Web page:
by Zohra KhanJan 15, 2021
Graphic designer, painter and art educator Paula Scher’s work embodies the spirit of New York. It is loud, urban, evocative and proud. It is in your face and it is everywhere, you know it and you embrace it - be it her design of corporate brand logos for Citibank and Tiffany & Co. that people all over the world recognise with the blink of an eye, the roaring posters for the historic Public Theatre productions, or the collection of iconic record covers from 70s that still remind how cool that decade was.
While her professional work is 'reductive' and often defined by an all-embracing sensibility, her personal work reveals a synthesis of what she calls 'too much information'. The latter comes together in her colourful, typographic paintings of world maps that reflect the inexhaustible spirit of the 72-year-old trailblazer who believes she is yet to do her best work.
You have to respond to things by moving the noise away. – Paula Scher
Often cited as the goddess of graphic design and a master conjurer of the instantly familiar, Scher is globally feted for a career that spans over 40 years. A partner at the New York office of international design consultancy Pentagram since 1991, her work comprises design of brand identities, environmental graphics, packaging and publication.
Speaking with STIR, the passionate New Yorker shares how she addresses noise in her creative practice, what inspires, nags and intimidates her, and how does she overcome a mental block.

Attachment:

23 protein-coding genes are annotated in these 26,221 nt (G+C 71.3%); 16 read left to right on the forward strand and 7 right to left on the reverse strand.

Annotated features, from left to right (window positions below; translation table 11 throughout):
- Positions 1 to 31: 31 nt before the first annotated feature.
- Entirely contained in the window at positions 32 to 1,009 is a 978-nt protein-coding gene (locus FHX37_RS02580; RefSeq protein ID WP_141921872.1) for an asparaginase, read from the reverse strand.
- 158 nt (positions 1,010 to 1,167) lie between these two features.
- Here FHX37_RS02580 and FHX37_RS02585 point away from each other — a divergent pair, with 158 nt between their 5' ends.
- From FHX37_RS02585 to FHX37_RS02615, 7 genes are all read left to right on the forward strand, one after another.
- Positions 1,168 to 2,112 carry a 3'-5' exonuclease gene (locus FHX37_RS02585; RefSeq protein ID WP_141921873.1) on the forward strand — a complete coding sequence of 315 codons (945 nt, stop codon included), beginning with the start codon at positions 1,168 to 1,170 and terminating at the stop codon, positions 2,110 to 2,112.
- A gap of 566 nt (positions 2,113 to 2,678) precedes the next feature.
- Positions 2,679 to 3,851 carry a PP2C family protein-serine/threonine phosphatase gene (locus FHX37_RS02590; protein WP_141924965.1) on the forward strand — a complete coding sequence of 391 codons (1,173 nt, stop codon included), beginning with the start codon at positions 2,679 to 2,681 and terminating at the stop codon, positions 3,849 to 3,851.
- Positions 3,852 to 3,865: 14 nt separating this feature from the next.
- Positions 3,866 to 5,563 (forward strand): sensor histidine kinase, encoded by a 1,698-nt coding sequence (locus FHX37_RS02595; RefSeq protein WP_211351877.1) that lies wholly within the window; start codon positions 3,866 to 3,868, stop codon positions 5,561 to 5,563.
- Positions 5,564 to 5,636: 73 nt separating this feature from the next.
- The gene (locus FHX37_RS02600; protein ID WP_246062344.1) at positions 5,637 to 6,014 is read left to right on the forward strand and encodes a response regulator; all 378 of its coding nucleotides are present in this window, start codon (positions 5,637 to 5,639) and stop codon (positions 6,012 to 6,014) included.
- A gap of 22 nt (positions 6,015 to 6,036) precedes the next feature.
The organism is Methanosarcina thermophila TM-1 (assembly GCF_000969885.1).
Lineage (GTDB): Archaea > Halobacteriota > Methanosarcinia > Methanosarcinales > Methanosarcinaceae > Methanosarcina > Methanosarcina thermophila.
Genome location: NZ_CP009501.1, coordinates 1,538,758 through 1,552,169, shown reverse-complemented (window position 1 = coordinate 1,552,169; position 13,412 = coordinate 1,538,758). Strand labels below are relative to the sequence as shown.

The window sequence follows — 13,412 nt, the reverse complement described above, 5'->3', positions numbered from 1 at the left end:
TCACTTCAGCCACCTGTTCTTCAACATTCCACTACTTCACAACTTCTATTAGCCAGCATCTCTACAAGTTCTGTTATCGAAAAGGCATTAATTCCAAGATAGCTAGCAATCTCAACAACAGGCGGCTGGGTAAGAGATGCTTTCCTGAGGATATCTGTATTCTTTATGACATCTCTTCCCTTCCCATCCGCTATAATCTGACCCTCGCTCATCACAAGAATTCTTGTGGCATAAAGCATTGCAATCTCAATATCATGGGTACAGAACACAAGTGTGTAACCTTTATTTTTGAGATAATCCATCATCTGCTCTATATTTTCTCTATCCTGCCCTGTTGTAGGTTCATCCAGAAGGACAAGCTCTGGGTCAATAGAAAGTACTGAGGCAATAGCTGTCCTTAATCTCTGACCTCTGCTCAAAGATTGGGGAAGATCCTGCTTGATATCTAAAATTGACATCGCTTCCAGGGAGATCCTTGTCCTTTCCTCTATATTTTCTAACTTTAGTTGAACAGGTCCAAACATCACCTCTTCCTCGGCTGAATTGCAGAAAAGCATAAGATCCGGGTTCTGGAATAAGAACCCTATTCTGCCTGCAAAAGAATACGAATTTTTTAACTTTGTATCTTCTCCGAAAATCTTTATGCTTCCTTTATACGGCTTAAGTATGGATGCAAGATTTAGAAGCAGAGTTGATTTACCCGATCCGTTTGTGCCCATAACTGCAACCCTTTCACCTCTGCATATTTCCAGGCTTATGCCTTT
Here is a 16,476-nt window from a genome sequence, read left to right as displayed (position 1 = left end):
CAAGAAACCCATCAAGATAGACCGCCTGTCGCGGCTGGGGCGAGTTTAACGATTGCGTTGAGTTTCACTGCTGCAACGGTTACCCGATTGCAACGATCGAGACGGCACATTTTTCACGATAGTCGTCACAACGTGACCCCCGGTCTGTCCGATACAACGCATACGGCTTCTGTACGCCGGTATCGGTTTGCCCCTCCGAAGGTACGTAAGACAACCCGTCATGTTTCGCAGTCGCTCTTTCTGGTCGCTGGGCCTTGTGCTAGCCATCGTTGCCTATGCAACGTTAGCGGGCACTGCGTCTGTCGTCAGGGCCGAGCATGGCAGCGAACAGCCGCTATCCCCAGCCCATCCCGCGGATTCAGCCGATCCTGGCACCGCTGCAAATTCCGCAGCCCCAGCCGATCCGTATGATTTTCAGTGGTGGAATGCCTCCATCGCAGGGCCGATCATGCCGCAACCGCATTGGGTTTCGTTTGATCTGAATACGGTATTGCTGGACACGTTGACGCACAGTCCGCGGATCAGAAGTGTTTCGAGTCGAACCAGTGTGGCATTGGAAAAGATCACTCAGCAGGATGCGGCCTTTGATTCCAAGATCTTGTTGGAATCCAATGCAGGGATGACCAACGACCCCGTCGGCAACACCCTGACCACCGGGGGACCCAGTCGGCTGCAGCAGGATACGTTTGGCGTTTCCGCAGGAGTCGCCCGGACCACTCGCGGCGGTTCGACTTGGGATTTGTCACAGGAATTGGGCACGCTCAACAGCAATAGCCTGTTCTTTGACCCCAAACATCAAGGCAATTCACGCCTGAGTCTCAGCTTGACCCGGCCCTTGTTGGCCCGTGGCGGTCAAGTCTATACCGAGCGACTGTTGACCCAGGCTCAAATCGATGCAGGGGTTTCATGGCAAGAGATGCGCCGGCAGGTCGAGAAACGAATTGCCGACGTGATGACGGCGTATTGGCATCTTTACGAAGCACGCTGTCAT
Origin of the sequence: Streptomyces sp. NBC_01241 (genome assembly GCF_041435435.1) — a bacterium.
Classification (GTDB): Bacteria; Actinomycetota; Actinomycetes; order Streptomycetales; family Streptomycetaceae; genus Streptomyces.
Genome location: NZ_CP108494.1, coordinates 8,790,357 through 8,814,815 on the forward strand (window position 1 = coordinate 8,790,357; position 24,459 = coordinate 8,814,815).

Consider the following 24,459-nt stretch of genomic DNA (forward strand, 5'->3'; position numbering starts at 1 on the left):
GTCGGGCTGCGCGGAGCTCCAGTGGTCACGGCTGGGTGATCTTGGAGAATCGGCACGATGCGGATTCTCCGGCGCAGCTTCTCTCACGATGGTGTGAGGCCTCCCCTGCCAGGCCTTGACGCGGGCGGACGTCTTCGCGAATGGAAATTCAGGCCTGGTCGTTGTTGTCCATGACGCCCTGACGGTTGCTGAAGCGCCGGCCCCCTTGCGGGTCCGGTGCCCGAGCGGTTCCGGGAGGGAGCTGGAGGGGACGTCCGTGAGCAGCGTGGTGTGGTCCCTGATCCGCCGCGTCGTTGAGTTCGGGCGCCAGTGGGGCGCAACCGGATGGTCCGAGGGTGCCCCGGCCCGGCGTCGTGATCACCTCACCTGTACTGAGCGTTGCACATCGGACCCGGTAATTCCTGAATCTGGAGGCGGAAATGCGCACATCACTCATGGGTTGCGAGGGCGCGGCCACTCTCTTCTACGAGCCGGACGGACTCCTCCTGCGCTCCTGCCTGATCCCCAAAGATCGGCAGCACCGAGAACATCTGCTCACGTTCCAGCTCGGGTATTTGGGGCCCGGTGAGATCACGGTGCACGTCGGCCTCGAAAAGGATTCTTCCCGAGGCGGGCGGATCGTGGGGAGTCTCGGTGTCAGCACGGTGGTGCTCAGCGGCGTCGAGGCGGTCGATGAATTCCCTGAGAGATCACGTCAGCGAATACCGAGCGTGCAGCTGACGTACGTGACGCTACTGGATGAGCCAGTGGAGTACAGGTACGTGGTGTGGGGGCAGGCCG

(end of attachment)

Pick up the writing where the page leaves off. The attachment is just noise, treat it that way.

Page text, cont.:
In the 10-minute conversation, Scher looks back at growing up years, recollects thrill of her first job as a record cover artist, and reflects on the crossroads ahead when a transition in her interest from illustration to type design landed her at Pentagram.
She relays stories of projects where politics determined the result of her works and talks about the various voices that have inspired her through the way. She also reminisces the time when at the age of 50 while ‘trapped in those Citibank meetings’ was when she felt she was losing her creative edge and fondly reveals how she bounced back to recapture the lost time.
To stir creativity, Scher upholds looking at a lot of books, stimulation by long walks, or allowing herself to do nothing. “Ideas come in all kinds of ways. I get my best ideas when I am stuck in traffic,” she says.
She continues, “One needs to be in a state of play to design. I generally push something as far as it can be pushed. For me, that’s the fun".
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STIR X Kyoorius Designyatra 2020: Conversations About Your Voice
The 2020 edition of Kyoorius Designyatra (#KDY20) themed around ‘Your Voice’ caught many stellar creatives from the world of design and visual arts in a moment of self-reflection. As #KDY20 Exclusive Media Partner, STIR spoke with design luminaries Paula Scher, Seymour Chwast, Hyesu Lee, Frank de Ruwe, and Anita Fontaine to know what it takes to live one’s voice. To know more, click here.